“I want something simple,” I finally interrupt the salesman’s endless prattle when we’ve looked through two different cases with no luck. “Simple but…”
“Timeless,” Mr. C finishes.
Brian flashes a grin and leads us to the case on the other side of the room, picking up another solitary diamond, but this one is much more understated than some of the others, even as it’s still big. And it’s beautiful, but it’s still so… plain, if that can be said about a five carat diamond. There’s just no character to it, but it’s the best he’s presented thus far.
“This is Edwardian, from 1910. It’s the quintessential engagement ring, but this one has history.”
I try to imagine it on Spencer’s finger, but it just doesn’t seem right. And that’s okay. This is only our first attempt. I’m certain that it’s going to take time over the next couple of months to find the one, even if it’s only second best.
Brian seems to know that he’s losing us, so he puts the ring away and leads us over to the middle counter. “How about something like this,” he says, pulling out a square cut diamond set into a thicker band with etchings around the setting.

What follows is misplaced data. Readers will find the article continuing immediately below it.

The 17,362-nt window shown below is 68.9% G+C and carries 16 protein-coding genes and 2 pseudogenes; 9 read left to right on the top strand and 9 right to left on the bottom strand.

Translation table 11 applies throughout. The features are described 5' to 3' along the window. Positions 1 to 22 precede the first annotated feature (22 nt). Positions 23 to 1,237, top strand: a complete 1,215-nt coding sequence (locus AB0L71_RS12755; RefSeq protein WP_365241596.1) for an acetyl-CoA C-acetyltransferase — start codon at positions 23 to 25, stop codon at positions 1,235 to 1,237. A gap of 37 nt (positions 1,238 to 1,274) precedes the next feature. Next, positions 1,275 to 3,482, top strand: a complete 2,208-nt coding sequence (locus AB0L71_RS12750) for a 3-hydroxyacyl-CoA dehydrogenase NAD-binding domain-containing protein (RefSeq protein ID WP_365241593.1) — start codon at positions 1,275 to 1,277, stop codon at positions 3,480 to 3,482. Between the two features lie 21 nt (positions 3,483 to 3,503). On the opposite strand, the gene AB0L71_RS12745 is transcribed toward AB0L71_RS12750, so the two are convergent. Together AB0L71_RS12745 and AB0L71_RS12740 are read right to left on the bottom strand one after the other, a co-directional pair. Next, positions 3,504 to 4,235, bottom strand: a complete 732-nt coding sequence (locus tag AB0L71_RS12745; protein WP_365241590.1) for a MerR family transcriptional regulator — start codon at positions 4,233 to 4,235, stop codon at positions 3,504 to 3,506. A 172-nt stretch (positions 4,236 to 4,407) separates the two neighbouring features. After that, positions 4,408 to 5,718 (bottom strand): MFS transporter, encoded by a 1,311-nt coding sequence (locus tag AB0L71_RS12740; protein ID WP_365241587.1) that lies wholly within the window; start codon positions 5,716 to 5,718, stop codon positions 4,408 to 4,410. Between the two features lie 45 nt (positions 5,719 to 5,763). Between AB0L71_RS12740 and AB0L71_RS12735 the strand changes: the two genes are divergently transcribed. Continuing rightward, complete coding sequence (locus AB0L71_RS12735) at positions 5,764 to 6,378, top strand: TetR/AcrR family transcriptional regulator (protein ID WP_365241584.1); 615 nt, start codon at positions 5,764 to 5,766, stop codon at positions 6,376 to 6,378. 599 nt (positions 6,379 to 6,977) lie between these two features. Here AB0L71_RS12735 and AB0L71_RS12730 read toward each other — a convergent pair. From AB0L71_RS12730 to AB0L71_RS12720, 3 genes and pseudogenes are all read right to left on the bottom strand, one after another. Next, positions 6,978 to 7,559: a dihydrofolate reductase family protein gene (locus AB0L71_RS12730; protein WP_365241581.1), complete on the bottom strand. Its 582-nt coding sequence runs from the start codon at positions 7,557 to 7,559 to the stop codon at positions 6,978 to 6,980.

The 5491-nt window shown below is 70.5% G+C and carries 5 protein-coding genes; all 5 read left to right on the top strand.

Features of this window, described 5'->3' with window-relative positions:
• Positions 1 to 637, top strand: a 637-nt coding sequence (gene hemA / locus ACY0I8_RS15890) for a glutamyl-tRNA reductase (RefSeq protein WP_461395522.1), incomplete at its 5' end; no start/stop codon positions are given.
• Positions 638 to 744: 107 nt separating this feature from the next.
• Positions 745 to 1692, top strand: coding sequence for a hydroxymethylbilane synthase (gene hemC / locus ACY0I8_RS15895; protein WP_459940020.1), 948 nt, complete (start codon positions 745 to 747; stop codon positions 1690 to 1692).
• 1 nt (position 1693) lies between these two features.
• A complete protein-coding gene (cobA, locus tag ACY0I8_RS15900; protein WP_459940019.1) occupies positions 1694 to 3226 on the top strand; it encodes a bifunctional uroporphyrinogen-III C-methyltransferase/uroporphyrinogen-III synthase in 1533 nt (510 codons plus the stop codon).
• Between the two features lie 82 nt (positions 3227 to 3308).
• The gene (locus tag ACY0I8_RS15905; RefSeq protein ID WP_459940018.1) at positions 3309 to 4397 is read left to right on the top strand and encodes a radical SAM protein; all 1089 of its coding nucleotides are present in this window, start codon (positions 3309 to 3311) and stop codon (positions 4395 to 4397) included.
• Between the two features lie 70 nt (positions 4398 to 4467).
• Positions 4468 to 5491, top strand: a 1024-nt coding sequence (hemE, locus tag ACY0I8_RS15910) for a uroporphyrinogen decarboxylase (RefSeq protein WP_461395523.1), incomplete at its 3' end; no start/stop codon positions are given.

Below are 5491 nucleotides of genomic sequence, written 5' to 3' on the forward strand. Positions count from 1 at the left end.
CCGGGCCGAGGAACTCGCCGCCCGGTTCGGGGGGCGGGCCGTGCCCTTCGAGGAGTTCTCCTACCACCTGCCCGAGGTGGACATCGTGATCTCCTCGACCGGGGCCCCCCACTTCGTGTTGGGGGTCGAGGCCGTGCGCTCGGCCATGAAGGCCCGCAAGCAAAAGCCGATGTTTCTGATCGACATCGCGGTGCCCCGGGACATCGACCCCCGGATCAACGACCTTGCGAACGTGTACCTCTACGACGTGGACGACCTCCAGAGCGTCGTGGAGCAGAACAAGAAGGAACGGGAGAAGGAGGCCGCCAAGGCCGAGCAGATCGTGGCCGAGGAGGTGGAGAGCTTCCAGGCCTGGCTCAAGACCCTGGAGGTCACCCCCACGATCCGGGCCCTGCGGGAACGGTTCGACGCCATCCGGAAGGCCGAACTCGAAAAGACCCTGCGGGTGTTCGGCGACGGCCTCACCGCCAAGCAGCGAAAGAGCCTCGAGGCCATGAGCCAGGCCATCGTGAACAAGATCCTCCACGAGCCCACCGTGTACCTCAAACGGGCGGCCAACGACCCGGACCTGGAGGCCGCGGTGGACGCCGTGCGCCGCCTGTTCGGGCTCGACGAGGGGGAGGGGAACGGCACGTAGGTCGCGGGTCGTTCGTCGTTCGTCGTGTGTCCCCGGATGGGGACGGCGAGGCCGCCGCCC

“It’s beautiful,” Mr. C says, picking it up and holding it out to me.
“It’s better,” I say. “But…”
“Yeah,” he agrees. “This isn’t it.” He hands it back to Brian before turning to me. “Ash, try to keep in mind that we can’t have the ring we actually want.”
“I know,” I say. “I don’t mean to be so picky.”
“No, it’s okay to be picky. You should be picky. Just try to keep that in mind.”
I nod and start to peruse the other rings in the case, pointing to one. “That one is… better.”
Brian is quick to retrieve it, much like an over-excited Labrador, and it does seem closer to what Spencer might like, but it’s still not good enough. I have to wonder if any ring is going to be good enough. I have no idea what Spencer would want. Her jewelry spans the gamut, everything from big and dangly to small, simple studs.
“Well,” Brian says. “I do have something that we only just put on the floor yesterday, but it’s not very old. It’s from the 1960’s.” He leads us over to the first booth and fishes a ring from the very bottom and the very back. It’s so out of the way that I wouldn’t have seen it had he not pulled it out. “We just procured this from an estate sale in Beverly Hills. It’s a vintage solitaire, pear-shaped diamond. But it’s only about one-and-a-half carat.”